FAA clears Boeing 737 Max to fly again after 20-month grounding due to deadly crashes
“The design and certification of this aircraft included an unprecedented level of collaborative and independent reviews by aviation authorities around the world,” the FAA said in a statement.
“Those regulators have indicated that Boeing’s design changes, together with the changes to crew procedures and training enhancements, will give them the confidence to validate the aircraft as safe to fly in their respective countries and regions,” the US aviation agency added.
FAA chief Stephen Dickson said in a video message: “The path that led us to this point was long and grueling, but we said from the start that we would take the time necessary to get this right. I am 100 percent comfortable with my family flying on it.”
American Airlines is set to be the first US airline to return the aircraft to commercial service at the end of December. Executives from United Airlines and Southwest Airlines said they expect the planes to return to their schedules at some point next year.
Regulators grounded the troubled Boeing aircraft worldwide in March 2019, after two nearly new 737 Max planes crashed within five months of one another. The crashes, which occurred in Indonesia and Ethiopia, killed all 346 people on board. They have prompted a lengthy safety review that was met with numerous delays, driving up losses and costs for Boeing.
In both crashes, new flight control software caused the aircraft to unexpectedly nosedive shortly after takeoff.Also on rt.com Boeing losses continue to mount amid Covid-19 crisis & 737 MAX fiasco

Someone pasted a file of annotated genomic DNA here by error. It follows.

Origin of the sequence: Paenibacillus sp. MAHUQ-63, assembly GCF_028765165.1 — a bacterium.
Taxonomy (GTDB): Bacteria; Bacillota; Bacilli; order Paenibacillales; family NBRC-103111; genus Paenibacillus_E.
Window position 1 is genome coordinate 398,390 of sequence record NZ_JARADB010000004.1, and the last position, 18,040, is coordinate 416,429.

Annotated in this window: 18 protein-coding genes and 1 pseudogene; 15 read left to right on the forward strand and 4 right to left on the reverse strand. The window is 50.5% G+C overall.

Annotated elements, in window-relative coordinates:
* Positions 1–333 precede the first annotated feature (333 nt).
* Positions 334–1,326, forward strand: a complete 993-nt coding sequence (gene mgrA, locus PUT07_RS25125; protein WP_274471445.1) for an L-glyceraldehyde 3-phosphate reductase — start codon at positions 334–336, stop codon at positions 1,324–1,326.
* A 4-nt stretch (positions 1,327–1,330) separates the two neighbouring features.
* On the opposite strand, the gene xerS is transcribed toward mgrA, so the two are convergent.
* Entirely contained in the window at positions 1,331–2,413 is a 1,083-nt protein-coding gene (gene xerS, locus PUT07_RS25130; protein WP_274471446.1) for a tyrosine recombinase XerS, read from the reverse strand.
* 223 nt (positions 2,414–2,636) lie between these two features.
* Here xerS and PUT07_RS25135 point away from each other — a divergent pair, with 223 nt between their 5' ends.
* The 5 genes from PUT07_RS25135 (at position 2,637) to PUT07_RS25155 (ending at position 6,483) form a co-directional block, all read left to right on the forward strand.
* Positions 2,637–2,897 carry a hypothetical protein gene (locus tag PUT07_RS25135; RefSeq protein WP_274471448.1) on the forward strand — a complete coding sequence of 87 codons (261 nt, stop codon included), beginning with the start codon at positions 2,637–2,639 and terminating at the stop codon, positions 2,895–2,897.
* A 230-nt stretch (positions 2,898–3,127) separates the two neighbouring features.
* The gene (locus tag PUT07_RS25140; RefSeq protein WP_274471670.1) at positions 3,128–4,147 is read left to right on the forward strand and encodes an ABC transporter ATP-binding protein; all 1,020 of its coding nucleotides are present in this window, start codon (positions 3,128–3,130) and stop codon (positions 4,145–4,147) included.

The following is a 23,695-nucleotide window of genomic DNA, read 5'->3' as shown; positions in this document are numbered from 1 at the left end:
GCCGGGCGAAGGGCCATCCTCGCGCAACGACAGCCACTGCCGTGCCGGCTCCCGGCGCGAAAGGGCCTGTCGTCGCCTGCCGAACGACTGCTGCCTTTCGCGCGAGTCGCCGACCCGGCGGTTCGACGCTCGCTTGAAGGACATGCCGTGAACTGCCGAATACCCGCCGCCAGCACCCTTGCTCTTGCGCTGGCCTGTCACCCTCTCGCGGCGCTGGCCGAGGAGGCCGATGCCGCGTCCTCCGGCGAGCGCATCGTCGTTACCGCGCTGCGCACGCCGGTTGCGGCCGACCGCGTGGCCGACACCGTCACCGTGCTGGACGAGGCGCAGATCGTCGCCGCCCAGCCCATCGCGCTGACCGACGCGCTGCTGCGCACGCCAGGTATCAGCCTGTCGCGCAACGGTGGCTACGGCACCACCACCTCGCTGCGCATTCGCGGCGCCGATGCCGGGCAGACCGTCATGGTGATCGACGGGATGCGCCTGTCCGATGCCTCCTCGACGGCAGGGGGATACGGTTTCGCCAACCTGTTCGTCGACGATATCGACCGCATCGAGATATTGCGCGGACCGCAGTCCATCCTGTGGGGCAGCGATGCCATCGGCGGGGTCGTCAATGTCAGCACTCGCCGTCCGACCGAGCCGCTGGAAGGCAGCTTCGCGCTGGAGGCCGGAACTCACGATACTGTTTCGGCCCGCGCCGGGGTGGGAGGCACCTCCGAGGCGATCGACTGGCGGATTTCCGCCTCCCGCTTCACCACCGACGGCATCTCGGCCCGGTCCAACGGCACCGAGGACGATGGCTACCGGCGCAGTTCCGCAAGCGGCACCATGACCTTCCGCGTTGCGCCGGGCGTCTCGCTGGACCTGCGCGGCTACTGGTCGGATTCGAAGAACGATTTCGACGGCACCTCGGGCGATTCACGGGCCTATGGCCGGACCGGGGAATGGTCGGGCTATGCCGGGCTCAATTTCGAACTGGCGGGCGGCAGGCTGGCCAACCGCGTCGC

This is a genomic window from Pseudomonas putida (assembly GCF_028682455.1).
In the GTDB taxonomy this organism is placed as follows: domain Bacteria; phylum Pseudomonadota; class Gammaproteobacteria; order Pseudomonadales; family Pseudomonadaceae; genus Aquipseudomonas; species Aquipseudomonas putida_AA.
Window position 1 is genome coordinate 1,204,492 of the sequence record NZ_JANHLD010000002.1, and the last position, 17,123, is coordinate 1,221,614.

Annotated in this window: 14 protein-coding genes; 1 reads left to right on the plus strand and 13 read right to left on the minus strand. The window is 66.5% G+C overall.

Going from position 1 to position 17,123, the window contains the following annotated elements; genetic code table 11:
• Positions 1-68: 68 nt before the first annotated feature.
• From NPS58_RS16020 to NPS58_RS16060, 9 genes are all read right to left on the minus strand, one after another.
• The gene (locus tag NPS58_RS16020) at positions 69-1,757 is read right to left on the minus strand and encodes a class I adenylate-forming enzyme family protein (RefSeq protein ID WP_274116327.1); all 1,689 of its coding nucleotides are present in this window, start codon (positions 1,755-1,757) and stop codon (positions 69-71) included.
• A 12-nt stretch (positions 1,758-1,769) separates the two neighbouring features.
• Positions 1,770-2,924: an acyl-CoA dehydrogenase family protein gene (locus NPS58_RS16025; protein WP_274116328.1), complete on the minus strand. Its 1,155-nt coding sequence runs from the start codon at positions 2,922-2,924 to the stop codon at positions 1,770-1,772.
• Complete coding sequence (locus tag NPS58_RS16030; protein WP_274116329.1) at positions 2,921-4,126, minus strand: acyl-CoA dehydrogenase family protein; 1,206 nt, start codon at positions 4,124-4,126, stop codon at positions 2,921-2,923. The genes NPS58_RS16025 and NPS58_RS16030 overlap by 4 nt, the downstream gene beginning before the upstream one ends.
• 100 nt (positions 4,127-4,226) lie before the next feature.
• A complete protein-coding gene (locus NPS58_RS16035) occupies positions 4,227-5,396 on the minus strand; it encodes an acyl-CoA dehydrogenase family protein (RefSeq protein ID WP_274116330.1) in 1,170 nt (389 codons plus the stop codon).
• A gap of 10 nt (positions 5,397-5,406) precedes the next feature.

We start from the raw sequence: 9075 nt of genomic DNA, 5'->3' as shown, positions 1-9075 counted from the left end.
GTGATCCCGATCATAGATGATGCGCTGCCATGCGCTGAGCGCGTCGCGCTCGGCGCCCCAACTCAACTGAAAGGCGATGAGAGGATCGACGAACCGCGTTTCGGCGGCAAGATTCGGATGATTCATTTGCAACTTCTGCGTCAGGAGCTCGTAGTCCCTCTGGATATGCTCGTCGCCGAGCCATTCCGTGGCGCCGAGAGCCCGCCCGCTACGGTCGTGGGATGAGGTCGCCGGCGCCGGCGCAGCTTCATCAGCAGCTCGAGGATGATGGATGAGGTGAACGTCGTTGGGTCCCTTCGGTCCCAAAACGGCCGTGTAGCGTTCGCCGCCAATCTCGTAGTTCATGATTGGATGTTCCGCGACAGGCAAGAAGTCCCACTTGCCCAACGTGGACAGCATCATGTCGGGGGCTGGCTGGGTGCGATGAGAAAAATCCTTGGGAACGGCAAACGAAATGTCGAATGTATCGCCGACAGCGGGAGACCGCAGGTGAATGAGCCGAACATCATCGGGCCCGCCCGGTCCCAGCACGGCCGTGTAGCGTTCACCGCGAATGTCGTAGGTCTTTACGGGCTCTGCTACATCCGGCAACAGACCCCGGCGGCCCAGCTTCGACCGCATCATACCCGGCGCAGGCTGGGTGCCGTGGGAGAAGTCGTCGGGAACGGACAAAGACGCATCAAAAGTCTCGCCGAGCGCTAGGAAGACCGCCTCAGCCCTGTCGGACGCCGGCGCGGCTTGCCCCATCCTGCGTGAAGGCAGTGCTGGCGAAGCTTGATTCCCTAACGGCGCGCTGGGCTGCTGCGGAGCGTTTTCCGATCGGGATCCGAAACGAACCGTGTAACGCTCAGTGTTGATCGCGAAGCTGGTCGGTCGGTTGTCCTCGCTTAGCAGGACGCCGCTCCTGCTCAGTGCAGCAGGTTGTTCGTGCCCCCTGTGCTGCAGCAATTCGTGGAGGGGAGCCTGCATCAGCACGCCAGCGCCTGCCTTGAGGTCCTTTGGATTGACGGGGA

The accidents prompted widespread concerns about both technical flaws and quality control at Boeing, as well as whether pilots had been given appropriate training to fly the 737 Max. As it turned out, the pilots had not been informed about the new system, and mentions of it had been removed from pilot manuals when the planes were delivered to airlines.
US lawmakers investigating the company last year accused it of concealing information about the plane from regulators during the approval process. A House of Representatives investigation in September found that regulatory, design, and management problems as the jets were being developed had led to the “preventable death” of everyone on board.
Boeing has since updated its flight manuals and revised several features of the model, including the flight control software and associated hardware in the cabin.
Boeing’s shares jumped almost seven percent – the highest since early June – in pre-market trading, on the news of an end having been brought to the jets’ grounding.
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